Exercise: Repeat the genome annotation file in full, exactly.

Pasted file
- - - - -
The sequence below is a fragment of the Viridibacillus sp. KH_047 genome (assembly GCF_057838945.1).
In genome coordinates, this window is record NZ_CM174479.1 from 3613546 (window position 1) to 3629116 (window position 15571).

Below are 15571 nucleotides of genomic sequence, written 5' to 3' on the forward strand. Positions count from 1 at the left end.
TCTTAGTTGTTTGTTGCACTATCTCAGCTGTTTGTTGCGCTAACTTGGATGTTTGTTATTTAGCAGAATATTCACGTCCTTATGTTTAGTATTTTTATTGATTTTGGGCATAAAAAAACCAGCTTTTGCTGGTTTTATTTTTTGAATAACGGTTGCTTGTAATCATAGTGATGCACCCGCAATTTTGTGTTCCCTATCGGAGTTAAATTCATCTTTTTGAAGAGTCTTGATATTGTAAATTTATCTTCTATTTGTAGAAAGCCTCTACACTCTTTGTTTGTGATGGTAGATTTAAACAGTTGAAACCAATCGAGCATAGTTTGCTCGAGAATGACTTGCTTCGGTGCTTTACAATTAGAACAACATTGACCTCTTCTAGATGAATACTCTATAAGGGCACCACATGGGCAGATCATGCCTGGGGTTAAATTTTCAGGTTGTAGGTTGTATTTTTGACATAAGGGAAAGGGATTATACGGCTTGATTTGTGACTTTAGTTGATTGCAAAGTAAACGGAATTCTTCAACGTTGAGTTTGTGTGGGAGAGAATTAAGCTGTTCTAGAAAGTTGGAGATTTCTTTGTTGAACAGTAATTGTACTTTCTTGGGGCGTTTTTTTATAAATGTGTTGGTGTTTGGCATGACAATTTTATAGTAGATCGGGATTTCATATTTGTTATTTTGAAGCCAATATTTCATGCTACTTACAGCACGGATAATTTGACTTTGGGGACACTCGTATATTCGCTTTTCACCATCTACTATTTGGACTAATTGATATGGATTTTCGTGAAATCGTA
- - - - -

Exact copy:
The sequence below is a fragment of the Viridibacillus sp. KH_047 genome (assembly GCF_057838945.1).
In genome coordinates, this window is record NZ_CM174479.1 from 3613546 (window position 1) to 3629116 (window position 15571).

Below are 15571 nucleotides of genomic sequence, written 5' to 3' on the forward strand. Positions count from 1 at the left end.
TCTTAGTTGTTTGTTGCACTATCTCAGCTGTTTGTTGCGCTAACTTGGATGTTTGTTATTTAGCAGAATATTCACGTCCTTATGTTTAGTATTTTTATTGATTTTGGGCATAAAAAAACCAGCTTTTGCTGGTTTTATTTTTTGAATAACGGTTGCTTGTAATCATAGTGATGCACCCGCAATTTTGTGTTCCCTATCGGAGTTAAATTCATCTTTTTGAAGAGTCTTGATATTGTAAATTTATCTTCTATTTGTAGAAAGCCTCTACACTCTTTGTTTGTGATGGTAGATTTAAACAGTTGAAACCAATCGAGCATAGTTTGCTCGAGAATGACTTGCTTCGGTGCTTTACAATTAGAACAACATTGACCTCTTCTAGATGAATACTCTATAAGGGCACCACATGGGCAGATCATGCCTGGGGTTAAATTTTCAGGTTGTAGGTTGTATTTTTGACATAAGGGAAAGGGATTATACGGCTTGATTTGTGACTTTAGTTGATTGCAAAGTAAACGGAATTCTTCAACGTTGAGTTTGTGTGGGAGAGAATTAAGCTGTTCTAGAAAGTTGGAGATTTCTTTGTTGAACAGTAATTGTACTTTCTTGGGGCGTTTTTTTATAAATGTGTTGGTGTTTGGCATGACAATTTTATAGTAGATCGGGATTTCATATTTGTTATTTTGAAGCCAATATTTCATGCTACTTACAGCACGGATAATTTGACTTTGGGGACACTCGTATATTCGCTTTTCACCATCTACTATTTGGACTAATTGATATGGATTTTCGTGAAATCGTA